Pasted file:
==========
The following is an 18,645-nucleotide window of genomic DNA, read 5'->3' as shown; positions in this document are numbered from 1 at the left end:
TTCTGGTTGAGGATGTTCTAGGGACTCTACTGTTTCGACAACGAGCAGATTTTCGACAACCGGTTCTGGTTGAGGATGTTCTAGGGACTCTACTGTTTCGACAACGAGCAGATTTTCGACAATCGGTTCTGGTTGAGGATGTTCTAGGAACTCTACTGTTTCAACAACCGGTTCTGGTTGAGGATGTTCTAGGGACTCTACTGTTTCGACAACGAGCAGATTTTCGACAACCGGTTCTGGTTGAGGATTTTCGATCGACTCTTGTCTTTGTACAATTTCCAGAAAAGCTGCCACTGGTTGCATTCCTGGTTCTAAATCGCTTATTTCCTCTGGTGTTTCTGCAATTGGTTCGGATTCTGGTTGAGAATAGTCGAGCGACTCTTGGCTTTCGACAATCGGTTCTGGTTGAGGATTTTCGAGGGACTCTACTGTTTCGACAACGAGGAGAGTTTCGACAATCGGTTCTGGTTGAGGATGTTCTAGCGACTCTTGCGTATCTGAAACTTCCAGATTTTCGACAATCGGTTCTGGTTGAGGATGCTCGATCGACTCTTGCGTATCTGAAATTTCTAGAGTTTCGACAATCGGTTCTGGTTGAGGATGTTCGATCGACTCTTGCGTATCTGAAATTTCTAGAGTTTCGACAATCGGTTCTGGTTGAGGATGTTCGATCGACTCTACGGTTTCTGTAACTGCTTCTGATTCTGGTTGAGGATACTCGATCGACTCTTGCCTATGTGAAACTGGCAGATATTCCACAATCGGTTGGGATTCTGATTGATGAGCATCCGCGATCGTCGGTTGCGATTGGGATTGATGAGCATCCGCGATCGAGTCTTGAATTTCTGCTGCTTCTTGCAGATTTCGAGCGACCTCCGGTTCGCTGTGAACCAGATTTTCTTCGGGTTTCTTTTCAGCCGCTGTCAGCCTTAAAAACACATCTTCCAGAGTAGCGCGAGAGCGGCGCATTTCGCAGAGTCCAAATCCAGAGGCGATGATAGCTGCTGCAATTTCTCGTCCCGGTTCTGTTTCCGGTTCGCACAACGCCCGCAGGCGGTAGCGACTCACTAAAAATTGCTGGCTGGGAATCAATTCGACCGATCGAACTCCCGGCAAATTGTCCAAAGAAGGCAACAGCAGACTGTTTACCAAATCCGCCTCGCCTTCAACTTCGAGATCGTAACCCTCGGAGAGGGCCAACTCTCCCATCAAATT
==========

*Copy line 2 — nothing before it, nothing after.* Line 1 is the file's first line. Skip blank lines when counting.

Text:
TTCTGGTTGAGGATGTTCTAGGGACTCTACTGTTTCGACAACGAGCAGATTTTCGACAACCGGTTCTGGTTGAGGATGTTCTAGGGACTCTACTGTTTCGACAACGAGCAGATTTTCGACAATCGGTTCTGGTTGAGGATGTTCTAGGAACTCTACTGTTTCAACAACCGGTTCTGGTTGAGGATGTTCTAGGGACTCTACTGTTTCGACAACGAGCAGATTTTCGACAACCGGTTCTGGTTGAGGATTTTCGATCGACTCTTGTCTTTGTACAATTTCCAGAAAAGCTGCCACTGGTTGCATTCCTGGTTCTAAATCGCTTATTTCCTCTGGTGTTTCTGCAATTGGTTCGGATTCTGGTTGAGAATAGTCGAGCGACTCTTGGCTTTCGACAATCGGTTCTGGTTGAGGATTTTCGAGGGACTCTACTGTTTCGACAACGAGGAGAGTTTCGACAATCGGTTCTGGTTGAGGATGTTCTAGCGACTCTTGCGTATCTGAAACTTCCAGATTTTCGACAATCGGTTCTGGTTGAGGATGCTCGATCGACTCTTGCGTATCTGAAATTTCTAGAGTTTCGACAATCGGTTCTGGTTGAGGATGTTCGATCGACTCTTGCGTATCTGAAATTTCTAGAGTTTCGACAATCGGTTCTGGTTGAGGATGTTCGATCGACTCTACGGTTTCTGTAACTGCTTCTGATTCTGGTTGAGGATACTCGATCGACTCTTGCCTATGTGAAACTGGCAGATATTCCACAATCGGTTGGGATTCTGATTGATGAGCATCCGCGATCGTCGGTTGCGATTGGGATTGATGAGCATCCGCGATCGAGTCTTGAATTTCTGCTGCTTCTTGCAGATTTCGAGCGACCTCCGGTTCGCTGTGAACCAGATTTTCTTCGGGTTTCTTTTCAGCCGCTGTCAGCCTTAAAAACACATCTTCCAGAGTAGCGCGAGAGCGGCGCATTTCGCAGAGTCCAAATCCAGAGGCGATGATAGCTGCTGCAATTTCTCGTCCCGGTTCTGTTTCCGGTTCGCACAACGCCCGCAGGCGGTAGCGACTCACTAAAAATTGCTGGCTGGGAATCAATTCGACCGATCGAACTCCCGGCAAATTGTCCAAAGAAGGCAACAGCAGACTGTTTACCAAATCCGCCTCGCCTTCAACTTCGAGATCGTAACCCTCGGAGAGGGCCAACTCTCCCATCAAATT